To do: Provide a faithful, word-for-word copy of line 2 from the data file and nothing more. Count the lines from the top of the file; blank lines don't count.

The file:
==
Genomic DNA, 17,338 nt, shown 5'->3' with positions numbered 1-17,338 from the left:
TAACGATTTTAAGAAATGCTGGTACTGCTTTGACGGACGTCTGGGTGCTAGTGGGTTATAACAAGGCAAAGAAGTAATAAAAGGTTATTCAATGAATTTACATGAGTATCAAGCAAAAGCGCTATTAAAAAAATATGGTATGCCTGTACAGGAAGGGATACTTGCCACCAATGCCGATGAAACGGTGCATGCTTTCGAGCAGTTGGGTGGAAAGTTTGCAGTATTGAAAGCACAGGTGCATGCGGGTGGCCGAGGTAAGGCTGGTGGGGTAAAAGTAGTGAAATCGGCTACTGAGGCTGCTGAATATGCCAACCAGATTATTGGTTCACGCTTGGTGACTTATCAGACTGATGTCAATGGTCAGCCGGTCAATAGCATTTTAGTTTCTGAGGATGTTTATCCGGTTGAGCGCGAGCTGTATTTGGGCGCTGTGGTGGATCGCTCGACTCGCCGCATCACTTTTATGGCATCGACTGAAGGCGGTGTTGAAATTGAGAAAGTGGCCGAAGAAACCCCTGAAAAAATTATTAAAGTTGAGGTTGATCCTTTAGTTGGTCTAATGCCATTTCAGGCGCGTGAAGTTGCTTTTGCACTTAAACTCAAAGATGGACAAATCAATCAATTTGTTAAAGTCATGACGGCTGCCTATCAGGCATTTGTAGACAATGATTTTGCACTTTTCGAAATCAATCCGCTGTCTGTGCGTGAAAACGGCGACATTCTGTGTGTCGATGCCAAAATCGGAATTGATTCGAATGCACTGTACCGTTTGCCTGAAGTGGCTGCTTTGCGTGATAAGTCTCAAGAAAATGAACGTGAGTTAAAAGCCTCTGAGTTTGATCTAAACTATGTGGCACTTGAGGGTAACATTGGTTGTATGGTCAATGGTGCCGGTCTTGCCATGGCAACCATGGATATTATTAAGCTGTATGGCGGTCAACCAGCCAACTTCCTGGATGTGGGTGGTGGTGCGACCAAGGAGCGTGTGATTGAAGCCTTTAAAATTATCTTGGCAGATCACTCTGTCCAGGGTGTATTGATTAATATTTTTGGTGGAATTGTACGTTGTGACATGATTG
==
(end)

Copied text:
TAACGATTTTAAGAAATGCTGGTACTGCTTTGACGGACGTCTGGGTGCTAGTGGGTTATAACAAGGCAAAGAAGTAATAAAAGGTTATTCAATGAATTTACATGAGTATCAAGCAAAAGCGCTATTAAAAAAATATGGTATGCCTGTACAGGAAGGGATACTTGCCACCAATGCCGATGAAACGGTGCATGCTTTCGAGCAGTTGGGTGGAAAGTTTGCAGTATTGAAAGCACAGGTGCATGCGGGTGGCCGAGGTAAGGCTGGTGGGGTAAAAGTAGTGAAATCGGCTACTGAGGCTGCTGAATATGCCAACCAGATTATTGGTTCACGCTTGGTGACTTATCAGACTGATGTCAATGGTCAGCCGGTCAATAGCATTTTAGTTTCTGAGGATGTTTATCCGGTTGAGCGCGAGCTGTATTTGGGCGCTGTGGTGGATCGCTCGACTCGCCGCATCACTTTTATGGCATCGACTGAAGGCGGTGTTGAAATTGAGAAAGTGGCCGAAGAAACCCCTGAAAAAATTATTAAAGTTGAGGTTGATCCTTTAGTTGGTCTAATGCCATTTCAGGCGCGTGAAGTTGCTTTTGCACTTAAACTCAAAGATGGACAAATCAATCAATTTGTTAAAGTCATGACGGCTGCCTATCAGGCATTTGTAGACAATGATTTTGCACTTTTCGAAATCAATCCGCTGTCTGTGCGTGAAAACGGCGACATTCTGTGTGTCGATGCCAAAATCGGAATTGATTCGAATGCACTGTACCGTTTGCCTGAAGTGGCTGCTTTGCGTGATAAGTCTCAAGAAAATGAACGTGAGTTAAAAGCCTCTGAGTTTGATCTAAACTATGTGGCACTTGAGGGTAACATTGGTTGTATGGTCAATGGTGCCGGTCTTGCCATGGCAACCATGGATATTATTAAGCTGTATGGCGGTCAACCAGCCAACTTCCTGGATGTGGGTGGTGGTGCGACCAAGGAGCGTGTGATTGAAGCCTTTAAAATTATCTTGGCAGATCACTCTGTCCAGGGTGTATTGATTAATATTTTTGGTGGAATTGTACGTTGTGACATGATTG